Saturday 25 August 2012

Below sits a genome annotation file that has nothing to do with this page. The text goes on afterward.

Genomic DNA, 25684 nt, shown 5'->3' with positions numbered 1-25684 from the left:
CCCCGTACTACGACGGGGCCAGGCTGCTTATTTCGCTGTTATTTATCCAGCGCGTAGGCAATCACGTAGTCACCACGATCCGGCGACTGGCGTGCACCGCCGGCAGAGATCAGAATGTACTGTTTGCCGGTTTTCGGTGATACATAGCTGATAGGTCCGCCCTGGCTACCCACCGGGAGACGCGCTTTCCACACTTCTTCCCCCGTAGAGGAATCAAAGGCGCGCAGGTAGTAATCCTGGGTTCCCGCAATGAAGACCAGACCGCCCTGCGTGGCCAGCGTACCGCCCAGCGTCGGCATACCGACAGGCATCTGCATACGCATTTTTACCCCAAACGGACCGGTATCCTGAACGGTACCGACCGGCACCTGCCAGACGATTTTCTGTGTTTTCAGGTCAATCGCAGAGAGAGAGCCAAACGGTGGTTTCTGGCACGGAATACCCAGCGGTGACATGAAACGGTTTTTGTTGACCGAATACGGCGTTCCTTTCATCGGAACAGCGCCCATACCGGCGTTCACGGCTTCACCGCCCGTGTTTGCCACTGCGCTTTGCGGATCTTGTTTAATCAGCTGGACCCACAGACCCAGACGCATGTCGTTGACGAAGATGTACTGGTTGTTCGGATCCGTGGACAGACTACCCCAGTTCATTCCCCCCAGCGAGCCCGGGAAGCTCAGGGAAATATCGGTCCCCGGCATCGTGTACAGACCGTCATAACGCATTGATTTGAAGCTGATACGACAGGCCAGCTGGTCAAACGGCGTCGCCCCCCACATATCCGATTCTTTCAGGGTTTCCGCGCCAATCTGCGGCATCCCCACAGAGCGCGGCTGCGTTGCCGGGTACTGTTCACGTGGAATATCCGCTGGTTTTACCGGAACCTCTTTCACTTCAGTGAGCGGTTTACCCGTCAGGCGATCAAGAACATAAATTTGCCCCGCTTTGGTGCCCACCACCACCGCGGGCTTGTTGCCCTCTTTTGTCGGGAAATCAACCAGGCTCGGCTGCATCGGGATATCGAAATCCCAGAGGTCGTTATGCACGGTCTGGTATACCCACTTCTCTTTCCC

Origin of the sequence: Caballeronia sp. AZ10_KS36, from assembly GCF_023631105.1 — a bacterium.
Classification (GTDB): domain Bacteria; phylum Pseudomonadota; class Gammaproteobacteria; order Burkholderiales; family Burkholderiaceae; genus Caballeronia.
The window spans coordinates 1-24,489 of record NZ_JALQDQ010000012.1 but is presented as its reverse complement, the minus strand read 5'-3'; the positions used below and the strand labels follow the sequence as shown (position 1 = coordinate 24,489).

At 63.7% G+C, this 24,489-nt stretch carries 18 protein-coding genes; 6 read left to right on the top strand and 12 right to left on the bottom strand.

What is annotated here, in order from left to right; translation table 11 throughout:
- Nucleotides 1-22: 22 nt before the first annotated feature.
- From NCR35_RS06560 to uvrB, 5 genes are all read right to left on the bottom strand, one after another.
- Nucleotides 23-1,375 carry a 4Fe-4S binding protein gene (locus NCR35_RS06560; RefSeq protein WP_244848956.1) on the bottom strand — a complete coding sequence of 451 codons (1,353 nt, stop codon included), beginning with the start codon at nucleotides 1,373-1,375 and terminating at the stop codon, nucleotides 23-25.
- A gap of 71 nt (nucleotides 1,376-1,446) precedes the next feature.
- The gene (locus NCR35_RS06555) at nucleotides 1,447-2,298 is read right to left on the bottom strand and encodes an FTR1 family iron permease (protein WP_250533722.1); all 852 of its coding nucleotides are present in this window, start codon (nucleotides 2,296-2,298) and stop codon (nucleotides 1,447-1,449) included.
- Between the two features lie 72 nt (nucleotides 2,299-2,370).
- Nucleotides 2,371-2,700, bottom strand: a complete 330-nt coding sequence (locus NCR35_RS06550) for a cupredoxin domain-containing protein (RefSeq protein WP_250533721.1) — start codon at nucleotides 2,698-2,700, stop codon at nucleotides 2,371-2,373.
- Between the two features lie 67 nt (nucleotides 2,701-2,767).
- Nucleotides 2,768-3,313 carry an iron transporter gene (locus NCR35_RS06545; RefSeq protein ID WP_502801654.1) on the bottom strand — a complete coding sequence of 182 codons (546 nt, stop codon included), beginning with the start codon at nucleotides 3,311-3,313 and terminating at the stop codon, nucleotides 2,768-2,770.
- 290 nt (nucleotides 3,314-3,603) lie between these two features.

(Peter Berg, 2012) Aping the peculiar glossy bombast of the blockbuster cinema of Michael Bay, Battleship is a little surprising, proving to be better than anything Bay has made in over a decade. It's still a bloated, sporadically terrible mess of cliches and moments stolen from other films, but there is some wit here and a few capably-delivered action sequences. Based obviously loosely on the Hasbro board game, the film focuses on Hopper (Taylor Kitsch) a young screw-up with impulse control and maturity issues (we know this because characters mention it repeatedly, cringily foregrounding his character arc for the idiots in the audience) who is forced to join the US Navy by his officer brother (Alexander Skarsgârd) and swiftly finds himself promoted to the role of Weapons Officer on a Destroyer. During an International Wargames gathering off the coast of Hawaii, after he has ruined his career and destroyed his chances of winning the approval of the Admiral father (Liam Neeson) of his girlfriend (Brooklyn Decker), an attack by Alien vessels seal Hopper and his crewmates inside a vast forcefield, rendering them, yes, you guessed it; humanities last hope. What ensues is lots of cgi battles and destruction, together with a couple of neat references to the board game - an aerial shot of the two sides in formation as on the board, and a late sequence when the Navy have to fire blind and anticipate exactly where their technologically superior enemy will be in the ocean. Meanwhile Hopper's girlfriend Sam is given something to do, finding herself in a crucial location at just the right time, teaming up with a crippled veteran (Gregory Gadson) and a Scientist (Hamish Linklater in the Jeff Goldblum part) to fight some aliens on land. Added to all this are a few standout sailors (Rihanna and Jesse Plemons) and a revoltingly earnest celebration of ageing US veterans, folded into the generally jingoistic fetishization of the might of the US Military. The characterisation is primitive, the dialogue at times embarrassing, and the whole thing caked in loud music, from Steve Jablonsky's score to a succession of rock songs by the likes of AC/DC, the Black Keys and Stone Temple Pilots over more or less every scene. The aliens (humanoid but for some Star Trek-style adjustments to cranial architecture and number of fingers) and their technology are almost throwaway in their over-familiarity, an early sequence set during a soccer match features perhaps the worst cinematic example of such I have ever seen, and the cast are almost uniformly wasted. Still; it is better than any of Bay's Transformers films (which it most obviously resembles) due to Berg's occasional flashes of wit (the alien missiles looking like pegs from the board game, and Kitsch's misunderstanding of Sun Tzu's "The Art of War", for instance), his slightly more classical style - not quite so many cuts and slo-mo Money Shots as Bay prefers - and a couple of decent action scenes.